Heidi Part I of III

In second and third grade there was a friend of mine, to this day remains the truest and best of friends, at least in memory.

As a young boy of the early 60s, I was forever outside at every chance. Unlike kids of today. Playing Army, building forts in the woods, riding bikes, roller-skating. I had many friends living in a middle class suburb of Seattle, the homes in my neighborhood distinctly different in style. Unlike the cookie-cutter style throughout the United States today.

As like these latter homes, so were the kids I played with, albeit one friend. Her name was Heidi. She was of German heritage and a few years younger than I. We got along famously! She was always amiable to my ideas of fun. When others were not to be found for various reasons, I could count on Heidi.

Most Saturdays, after breakfast and my assigned chores that my momma insisted be done before heading outside, I would set off to find Heidi. She always beat me outside! And was waiting for me.

A lot of times, during spring and summer, we would head down the steep-sloped hill that we lived on, cross the street to a somewhat swamp basin that caught the rain from the sloping hills all around the area.

The tadpoles, frogs were much amusement; catching tadpoles to keep in jars. While I was somewhat careful as not to get my Ked’s too muddy, Heidi seemed not to care. Her focus was locating frogs, her feet and ankles covered with mud.

Somewhat, I now sadly regret times I forbore her company when the boys my age came around to ride bike. Oh, she kept up all right, but I would tell her to go away! She was interfering with my fun with the other boys. She never seemed to hold this against me, as a good friend, she always forgave and forgot.

Afternoons in the summers of Seattle are glorious. Never too hot, cloudy most times, but the days that blue skies prevailed were a perfect fit with the emerald state.

I would often eat lunch outside on the deck off the kitchen, sitting on the bench with my PB&J, chips and Kool-Aid, and share my lunch with Heidi; she was always up for PB&J. My favorite picture is of her and I, me kneeling with my arm around her for she was much shorter than I.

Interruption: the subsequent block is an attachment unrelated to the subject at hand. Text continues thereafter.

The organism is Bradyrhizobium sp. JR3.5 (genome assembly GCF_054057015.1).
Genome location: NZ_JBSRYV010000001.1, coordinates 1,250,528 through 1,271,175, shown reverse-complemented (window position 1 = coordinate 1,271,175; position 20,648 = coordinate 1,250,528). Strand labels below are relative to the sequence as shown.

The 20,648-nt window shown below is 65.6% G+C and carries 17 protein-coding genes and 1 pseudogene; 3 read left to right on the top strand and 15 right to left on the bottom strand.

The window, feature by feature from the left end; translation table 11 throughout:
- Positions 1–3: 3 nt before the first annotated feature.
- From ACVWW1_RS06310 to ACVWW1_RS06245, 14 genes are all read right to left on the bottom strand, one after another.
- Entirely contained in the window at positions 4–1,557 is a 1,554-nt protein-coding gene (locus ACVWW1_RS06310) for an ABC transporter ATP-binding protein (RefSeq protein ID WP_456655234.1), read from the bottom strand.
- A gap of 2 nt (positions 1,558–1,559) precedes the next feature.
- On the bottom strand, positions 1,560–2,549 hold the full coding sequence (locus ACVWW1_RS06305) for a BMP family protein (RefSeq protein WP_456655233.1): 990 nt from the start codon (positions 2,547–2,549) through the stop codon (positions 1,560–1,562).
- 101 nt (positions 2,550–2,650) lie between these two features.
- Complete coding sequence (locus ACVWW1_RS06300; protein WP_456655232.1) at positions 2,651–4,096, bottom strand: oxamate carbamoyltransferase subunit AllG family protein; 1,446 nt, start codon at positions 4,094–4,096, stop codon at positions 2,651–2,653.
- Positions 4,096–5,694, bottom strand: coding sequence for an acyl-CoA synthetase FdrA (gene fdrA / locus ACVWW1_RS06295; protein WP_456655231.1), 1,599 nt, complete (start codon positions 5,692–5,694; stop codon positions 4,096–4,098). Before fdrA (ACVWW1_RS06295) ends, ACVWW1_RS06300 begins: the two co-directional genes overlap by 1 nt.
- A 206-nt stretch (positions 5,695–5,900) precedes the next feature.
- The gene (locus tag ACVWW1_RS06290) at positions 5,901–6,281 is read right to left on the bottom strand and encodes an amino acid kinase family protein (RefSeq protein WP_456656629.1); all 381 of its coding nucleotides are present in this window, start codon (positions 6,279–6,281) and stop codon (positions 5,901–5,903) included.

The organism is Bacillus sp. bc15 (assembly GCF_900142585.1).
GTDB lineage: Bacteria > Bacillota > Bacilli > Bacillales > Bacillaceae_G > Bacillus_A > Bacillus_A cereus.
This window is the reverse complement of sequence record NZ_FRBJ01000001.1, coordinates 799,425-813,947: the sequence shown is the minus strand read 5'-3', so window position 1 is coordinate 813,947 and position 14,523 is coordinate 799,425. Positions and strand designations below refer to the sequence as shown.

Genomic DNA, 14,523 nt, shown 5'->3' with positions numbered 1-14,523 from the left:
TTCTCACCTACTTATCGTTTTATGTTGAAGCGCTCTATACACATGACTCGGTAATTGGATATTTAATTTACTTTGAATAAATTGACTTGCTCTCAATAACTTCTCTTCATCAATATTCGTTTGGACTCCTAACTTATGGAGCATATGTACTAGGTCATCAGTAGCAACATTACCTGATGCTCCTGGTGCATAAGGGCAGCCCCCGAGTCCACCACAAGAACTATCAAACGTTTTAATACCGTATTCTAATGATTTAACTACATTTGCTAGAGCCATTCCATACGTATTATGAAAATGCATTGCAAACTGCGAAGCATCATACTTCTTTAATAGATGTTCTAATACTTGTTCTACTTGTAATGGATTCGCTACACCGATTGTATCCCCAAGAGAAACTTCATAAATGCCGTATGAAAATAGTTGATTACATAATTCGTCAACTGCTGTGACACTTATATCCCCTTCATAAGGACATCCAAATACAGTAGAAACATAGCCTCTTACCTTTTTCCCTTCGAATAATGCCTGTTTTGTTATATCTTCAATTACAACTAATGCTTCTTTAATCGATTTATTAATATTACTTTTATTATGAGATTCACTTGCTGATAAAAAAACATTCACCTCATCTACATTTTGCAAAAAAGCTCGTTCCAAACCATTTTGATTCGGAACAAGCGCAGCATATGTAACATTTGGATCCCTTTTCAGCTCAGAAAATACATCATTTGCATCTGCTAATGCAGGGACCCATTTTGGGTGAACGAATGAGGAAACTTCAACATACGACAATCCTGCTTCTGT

We had a plum tree in the backyard that when in season produced tasty snacks and Heidi and I would each have one, though her favorite were apples. My momma would core and quarter them for me and of course Heidi got half.

In the corner of our fenced backyard we had a tall mature fir tree perfect for a young boy to climb. Heidi wasn’t a good tree climber, so she would wait patiently as I would explore its heights from time to time. She was a good fence climber, though! The 6-foot privacy fence that surrounded the backyard, which my daddy built, was but a small leap and shinny over for her. She was athletic to be sure; much faster than I. Probably the German heritage.

When the thirst demanded reprieve from much activity, we headed to the deck for a glass of juice or water. Heidi seemed to get water everywhere; slurping and looking up at me with water dripping from her mouth, licking the water with her long red tongue from her hairy nose.

As you have all ready guessed, Heidi was a German Sheppard, small in stature even for a female Sheppard; our family dog. But she was mine. My companion. She slept with me on my bed, even pushing me to the outer most edge while she pushed her legs against the wall to get most comfortable. But to m that was fine. Heidi was ther with me. Heidi consoled me in the dark of night.



Getting Back to What’s Important

This is from Clark’s sister Lisa:
So after a bit of soul-searching, self-preservation and all that other shit that I’ve used for distancing myself from my brother, I got slammed into reality and am hitting the ground running. This means I have stepped into my own shoes that have been missing for many years and am challenging the future with renewed exhilaration.

Therefore, I will dive into Clark’s letters and writings to begin posting the best and the worst.

It is my hope that he will again write new stories and memoirs for me to post herein. My selfish hiatus was to reexamine my life and obviously it was for good reason! Now I’m back and you will need to prepare for some fantastically riveting works, though I may be a bit biased.

As short as this is, to those who peruse these words I dare you to keep up with my brother’s and my writings. Be assured you might get bored now and again, but if you keep up with our goings on you might just come to say, “Damn, they have quite a colorful life!”